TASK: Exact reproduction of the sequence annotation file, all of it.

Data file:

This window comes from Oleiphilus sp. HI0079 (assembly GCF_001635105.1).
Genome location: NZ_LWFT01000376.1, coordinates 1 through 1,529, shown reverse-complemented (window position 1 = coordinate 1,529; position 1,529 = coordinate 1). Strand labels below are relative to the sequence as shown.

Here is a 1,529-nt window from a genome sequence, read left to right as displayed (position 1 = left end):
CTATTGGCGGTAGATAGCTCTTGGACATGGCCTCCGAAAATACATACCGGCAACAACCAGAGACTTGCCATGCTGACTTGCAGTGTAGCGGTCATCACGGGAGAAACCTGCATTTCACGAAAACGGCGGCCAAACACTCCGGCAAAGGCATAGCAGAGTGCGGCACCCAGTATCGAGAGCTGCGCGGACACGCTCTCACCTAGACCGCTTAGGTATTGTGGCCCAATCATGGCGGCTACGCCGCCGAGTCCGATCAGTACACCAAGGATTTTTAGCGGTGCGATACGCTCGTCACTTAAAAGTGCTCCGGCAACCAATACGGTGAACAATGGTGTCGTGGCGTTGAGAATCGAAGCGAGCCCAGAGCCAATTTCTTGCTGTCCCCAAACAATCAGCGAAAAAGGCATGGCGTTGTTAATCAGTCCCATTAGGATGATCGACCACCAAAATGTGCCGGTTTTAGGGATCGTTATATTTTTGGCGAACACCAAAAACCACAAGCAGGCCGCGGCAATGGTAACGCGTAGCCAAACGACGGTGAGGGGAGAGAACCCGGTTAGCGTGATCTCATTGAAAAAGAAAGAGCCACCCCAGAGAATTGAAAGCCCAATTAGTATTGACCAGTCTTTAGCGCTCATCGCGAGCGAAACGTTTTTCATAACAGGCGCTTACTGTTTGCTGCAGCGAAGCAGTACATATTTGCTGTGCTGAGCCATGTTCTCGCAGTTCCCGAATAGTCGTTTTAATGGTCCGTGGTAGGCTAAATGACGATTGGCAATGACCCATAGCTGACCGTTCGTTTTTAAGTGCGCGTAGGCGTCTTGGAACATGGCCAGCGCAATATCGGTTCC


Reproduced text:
This window comes from Oleiphilus sp. HI0079 (assembly GCF_001635105.1).
Genome location: NZ_LWFT01000376.1, coordinates 1 through 1,529, shown reverse-complemented (window position 1 = coordinate 1,529; position 1,529 = coordinate 1). Strand labels below are relative to the sequence as shown.

Here is a 1,529-nt window from a genome sequence, read left to right as displayed (position 1 = left end):
CTATTGGCGGTAGATAGCTCTTGGACATGGCCTCCGAAAATACATACCGGCAACAACCAGAGACTTGCCATGCTGACTTGCAGTGTAGCGGTCATCACGGGAGAAACCTGCATTTCACGAAAACGGCGGCCAAACACTCCGGCAAAGGCATAGCAGAGTGCGGCACCCAGTATCGAGAGCTGCGCGGACACGCTCTCACCTAGACCGCTTAGGTATTGTGGCCCAATCATGGCGGCTACGCCGCCGAGTCCGATCAGTACACCAAGGATTTTTAGCGGTGCGATACGCTCGTCACTTAAAAGTGCTCCGGCAACCAATACGGTGAACAATGGTGTCGTGGCGTTGAGAATCGAAGCGAGCCCAGAGCCAATTTCTTGCTGTCCCCAAACAATCAGCGAAAAAGGCATGGCGTTGTTAATCAGTCCCATTAGGATGATCGACCACCAAAATGTGCCGGTTTTAGGGATCGTTATATTTTTGGCGAACACCAAAAACCACAAGCAGGCCGCGGCAATGGTAACGCGTAGCCAAACGACGGTGAGGGGAGAGAACCCGGTTAGCGTGATCTCATTGAAAAAGAAAGAGCCACCCCAGAGAATTGAAAGCCCAATTAGTATTGACCAGTCTTTAGCGCTCATCGCGAGCGAAACGTTTTTCATAACAGGCGCTTACTGTTTGCTGCAGCGAAGCAGTACATATTTGCTGTGCTGAGCCATGTTCTCGCAGTTCCCGAATAGTCGTTTTAATGGTCCGTGGTAGGCTAAATGACGATTGGCAATGACCCATAGCTGACCGTTCGTTTTTAAGTGCGCGTAGGCGTCTTGGAACATGGCCAGCGCAATATCGGTTCC